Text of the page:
The year 1972 saw the passage of the Clean Water Act (CWA), an act that provided incentives, penalties, as well as funding for communities to clean their water. The Environmental Protection Agency (EPA) at the time estimated that over two-thirds of the waters in America were unfit for fishing or swimming; a number that was cut in half after the CWA was established. Almost 50 years later the early success of the program has declined. A combination of funding cuts, aging infrastructure, and new pollutants has pushed the responsibility for water treatment back upstream to the facilities that produce the wastewater. This means food and beverage processors and other manufacturers that generate copious amounts of wastewater.
Historically, large centralized publicly owned treatment works (POTWs) were the beneficiaries of the CWA, says Daryl Mandoza, product manager for wastewater treatment solutions at Kurita America.* (Kurita, formerly U.S. Water, treats both incoming water and wastewater.) Funding and regulatory changes made investment in these POTWs beneficial for the communities and production facilities that used their services.
“The American Society of Civil Engineers issued a D+ grade to our nation’s POTWs in 2017,” says Mandoza. “Our POTWs throughout the country continue to fail. Production facilities will be required to manage their water use and discharge more efficiently and effectively because the local POTW cannot handle the water flow and/or the contaminant loading.”
Source: American Society of Civil Engineers (ASCE)
The onus is on processors to pre-clean their wastewater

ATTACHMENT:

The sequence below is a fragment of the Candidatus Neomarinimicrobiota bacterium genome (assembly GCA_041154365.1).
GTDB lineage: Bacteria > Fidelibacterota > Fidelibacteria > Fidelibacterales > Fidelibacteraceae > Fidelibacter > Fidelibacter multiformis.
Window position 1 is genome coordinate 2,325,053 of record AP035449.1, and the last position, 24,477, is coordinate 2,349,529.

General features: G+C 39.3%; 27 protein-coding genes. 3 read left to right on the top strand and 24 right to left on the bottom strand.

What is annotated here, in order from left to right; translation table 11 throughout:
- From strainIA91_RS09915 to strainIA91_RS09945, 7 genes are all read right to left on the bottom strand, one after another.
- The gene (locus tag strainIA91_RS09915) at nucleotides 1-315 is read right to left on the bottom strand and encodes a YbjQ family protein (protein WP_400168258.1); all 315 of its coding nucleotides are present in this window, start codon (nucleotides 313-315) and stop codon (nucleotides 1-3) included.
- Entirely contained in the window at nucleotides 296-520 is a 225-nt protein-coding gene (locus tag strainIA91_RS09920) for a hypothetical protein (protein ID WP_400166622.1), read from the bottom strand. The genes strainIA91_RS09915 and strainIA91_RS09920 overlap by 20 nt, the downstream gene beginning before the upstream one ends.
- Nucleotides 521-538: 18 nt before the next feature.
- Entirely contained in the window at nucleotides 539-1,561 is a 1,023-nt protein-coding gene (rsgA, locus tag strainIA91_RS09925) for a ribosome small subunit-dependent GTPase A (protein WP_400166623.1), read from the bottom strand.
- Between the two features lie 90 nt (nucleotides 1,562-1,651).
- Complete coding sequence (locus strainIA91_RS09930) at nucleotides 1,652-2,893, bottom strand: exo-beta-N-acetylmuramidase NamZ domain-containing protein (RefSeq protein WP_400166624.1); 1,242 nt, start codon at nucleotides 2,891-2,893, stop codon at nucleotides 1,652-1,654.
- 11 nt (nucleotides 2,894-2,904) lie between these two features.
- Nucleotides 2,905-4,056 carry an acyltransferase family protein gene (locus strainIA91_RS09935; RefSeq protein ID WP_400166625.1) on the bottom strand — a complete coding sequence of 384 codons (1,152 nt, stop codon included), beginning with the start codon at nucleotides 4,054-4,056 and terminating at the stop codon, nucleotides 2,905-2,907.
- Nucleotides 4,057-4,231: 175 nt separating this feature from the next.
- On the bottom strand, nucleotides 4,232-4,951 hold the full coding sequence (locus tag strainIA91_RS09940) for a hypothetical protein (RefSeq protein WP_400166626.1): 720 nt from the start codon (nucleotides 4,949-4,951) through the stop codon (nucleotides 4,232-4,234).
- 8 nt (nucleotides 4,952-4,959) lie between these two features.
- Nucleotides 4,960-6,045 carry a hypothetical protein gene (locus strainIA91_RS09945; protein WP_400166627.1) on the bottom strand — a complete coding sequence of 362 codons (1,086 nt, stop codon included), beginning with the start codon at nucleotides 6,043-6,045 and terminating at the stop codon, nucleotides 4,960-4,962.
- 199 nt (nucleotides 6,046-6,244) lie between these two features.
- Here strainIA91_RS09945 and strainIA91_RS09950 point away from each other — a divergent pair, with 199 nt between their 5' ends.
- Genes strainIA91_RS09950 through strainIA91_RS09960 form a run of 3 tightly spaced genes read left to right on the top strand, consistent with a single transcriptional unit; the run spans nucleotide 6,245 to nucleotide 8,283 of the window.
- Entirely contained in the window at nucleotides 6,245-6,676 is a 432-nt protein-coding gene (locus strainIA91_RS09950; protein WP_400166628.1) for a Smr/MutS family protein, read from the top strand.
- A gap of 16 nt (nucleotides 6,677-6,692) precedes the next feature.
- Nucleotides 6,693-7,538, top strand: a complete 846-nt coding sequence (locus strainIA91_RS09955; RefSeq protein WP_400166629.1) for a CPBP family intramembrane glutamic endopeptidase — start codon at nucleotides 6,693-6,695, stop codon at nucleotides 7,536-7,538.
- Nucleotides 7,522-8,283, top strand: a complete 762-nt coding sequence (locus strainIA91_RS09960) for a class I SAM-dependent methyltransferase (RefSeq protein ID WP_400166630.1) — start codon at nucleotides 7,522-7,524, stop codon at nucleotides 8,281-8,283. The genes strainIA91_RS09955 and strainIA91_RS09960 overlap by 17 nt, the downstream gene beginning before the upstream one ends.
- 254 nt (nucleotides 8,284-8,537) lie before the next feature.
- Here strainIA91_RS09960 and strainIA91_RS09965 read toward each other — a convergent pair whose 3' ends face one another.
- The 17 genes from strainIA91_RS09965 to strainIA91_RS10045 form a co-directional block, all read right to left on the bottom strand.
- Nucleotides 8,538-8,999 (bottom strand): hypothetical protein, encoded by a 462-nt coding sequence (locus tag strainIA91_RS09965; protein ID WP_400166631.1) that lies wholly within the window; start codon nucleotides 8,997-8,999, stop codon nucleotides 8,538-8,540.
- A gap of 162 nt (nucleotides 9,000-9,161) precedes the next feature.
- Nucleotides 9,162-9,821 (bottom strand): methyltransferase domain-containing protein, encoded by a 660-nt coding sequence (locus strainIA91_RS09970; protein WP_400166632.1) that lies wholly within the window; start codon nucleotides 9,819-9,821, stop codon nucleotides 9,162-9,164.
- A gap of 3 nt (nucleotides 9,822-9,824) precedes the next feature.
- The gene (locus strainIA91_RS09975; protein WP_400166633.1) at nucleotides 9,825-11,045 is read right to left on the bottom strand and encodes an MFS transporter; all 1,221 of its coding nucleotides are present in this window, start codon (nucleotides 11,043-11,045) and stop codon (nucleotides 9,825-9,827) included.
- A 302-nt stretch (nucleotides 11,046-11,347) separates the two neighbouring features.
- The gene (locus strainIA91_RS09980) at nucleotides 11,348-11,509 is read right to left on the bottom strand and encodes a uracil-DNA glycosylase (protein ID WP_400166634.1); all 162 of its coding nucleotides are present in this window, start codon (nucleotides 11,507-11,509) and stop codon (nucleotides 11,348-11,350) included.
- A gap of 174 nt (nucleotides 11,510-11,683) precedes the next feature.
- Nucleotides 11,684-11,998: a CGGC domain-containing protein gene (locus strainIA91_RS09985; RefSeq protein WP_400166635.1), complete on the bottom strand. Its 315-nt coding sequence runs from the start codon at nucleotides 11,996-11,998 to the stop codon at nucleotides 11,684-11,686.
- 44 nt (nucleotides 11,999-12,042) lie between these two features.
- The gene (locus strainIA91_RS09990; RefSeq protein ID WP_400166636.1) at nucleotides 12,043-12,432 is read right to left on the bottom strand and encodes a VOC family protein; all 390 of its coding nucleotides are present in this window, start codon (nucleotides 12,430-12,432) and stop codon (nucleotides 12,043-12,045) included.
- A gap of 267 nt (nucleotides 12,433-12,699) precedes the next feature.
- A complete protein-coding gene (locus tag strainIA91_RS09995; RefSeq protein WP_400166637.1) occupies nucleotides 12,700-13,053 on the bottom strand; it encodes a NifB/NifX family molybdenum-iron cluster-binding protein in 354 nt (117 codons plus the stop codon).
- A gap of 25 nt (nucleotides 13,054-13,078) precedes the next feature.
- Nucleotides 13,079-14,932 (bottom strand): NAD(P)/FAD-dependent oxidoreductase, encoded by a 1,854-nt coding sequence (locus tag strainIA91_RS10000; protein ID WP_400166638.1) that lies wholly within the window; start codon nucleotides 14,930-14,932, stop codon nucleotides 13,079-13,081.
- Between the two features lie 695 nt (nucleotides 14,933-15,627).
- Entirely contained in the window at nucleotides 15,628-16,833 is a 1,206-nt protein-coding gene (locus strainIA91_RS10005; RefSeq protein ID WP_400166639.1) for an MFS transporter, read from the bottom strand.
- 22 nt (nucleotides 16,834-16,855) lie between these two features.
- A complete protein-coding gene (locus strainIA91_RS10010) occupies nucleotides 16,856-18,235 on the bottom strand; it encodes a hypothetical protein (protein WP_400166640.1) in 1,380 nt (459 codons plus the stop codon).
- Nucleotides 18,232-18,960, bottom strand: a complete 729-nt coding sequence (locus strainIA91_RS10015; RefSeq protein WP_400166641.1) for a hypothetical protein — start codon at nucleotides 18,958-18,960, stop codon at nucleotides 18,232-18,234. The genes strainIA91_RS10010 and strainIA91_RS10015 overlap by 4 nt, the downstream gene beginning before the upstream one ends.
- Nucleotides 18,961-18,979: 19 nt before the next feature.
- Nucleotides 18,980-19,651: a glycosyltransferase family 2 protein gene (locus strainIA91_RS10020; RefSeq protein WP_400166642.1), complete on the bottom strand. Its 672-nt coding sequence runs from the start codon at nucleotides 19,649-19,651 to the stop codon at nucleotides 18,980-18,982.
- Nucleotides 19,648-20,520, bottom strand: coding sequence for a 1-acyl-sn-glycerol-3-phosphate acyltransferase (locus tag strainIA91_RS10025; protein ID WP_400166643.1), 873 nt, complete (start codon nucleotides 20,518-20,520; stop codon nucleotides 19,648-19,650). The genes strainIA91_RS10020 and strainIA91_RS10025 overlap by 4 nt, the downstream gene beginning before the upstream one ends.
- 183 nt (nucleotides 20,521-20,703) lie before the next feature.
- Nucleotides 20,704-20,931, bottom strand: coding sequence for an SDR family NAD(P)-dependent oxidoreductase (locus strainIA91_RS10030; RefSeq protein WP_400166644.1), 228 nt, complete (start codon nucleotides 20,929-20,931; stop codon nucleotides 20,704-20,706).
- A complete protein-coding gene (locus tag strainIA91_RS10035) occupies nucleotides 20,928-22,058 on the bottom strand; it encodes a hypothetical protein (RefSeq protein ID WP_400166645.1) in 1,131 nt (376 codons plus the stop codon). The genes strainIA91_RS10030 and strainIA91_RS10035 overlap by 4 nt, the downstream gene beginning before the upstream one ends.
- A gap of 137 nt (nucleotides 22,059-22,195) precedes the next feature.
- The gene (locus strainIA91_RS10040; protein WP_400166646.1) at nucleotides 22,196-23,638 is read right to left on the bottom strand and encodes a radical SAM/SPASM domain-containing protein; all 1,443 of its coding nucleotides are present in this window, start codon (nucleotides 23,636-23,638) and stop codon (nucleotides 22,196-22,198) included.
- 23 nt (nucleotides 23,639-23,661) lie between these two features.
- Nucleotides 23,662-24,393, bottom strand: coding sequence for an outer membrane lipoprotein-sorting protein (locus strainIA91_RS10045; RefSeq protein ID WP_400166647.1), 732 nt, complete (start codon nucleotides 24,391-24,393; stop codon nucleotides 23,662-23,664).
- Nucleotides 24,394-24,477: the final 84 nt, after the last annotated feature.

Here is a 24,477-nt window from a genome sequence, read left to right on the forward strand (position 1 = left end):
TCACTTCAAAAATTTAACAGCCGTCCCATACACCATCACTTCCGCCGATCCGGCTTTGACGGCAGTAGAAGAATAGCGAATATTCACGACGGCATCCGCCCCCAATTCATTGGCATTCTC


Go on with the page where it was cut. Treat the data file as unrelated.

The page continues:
The reality today, says Mandoza, is that the burden of water treatment is moving away from the centralized POTW and further upstream to production facilities. While food and beverage processors have always focused on optimizing their operations to maximize profits, they now have added a water treatment cost center. This adds operational costs, and it doesn’t improve profits. But there are several reasons driving an on-site treatment facility as shown in the immediate diagram below.
Problem is, water treatment is not typically a facility’s core competency, says Mandoza. Yet, the same business considerations that a facility considers for their operations and stakeholders are the same considerations that impact their water treatment:
- Quality and brand protection
- Food safety and regulatory compliance
- Environmental compliance
- Sustainable development goals
- Profitability and productivity
- Asset protection
- Worker safety and liability
Develop a holistic roadmap to a wastewater solution
“Commoditized water treatment chemicals and services is no longer a model that works effectively,” says Mandoza. Gone are the days where a buyer at a manufacturing facility makes decisions based on cost per pound or cost per month for water treatment. Corporations are looking for an experienced business partner in their water treatment approach. This would be an approach that includes working with on-site engineering, EHS (environmental, health & safety), maintenance, management, procurement, and executives, adds Mandoza.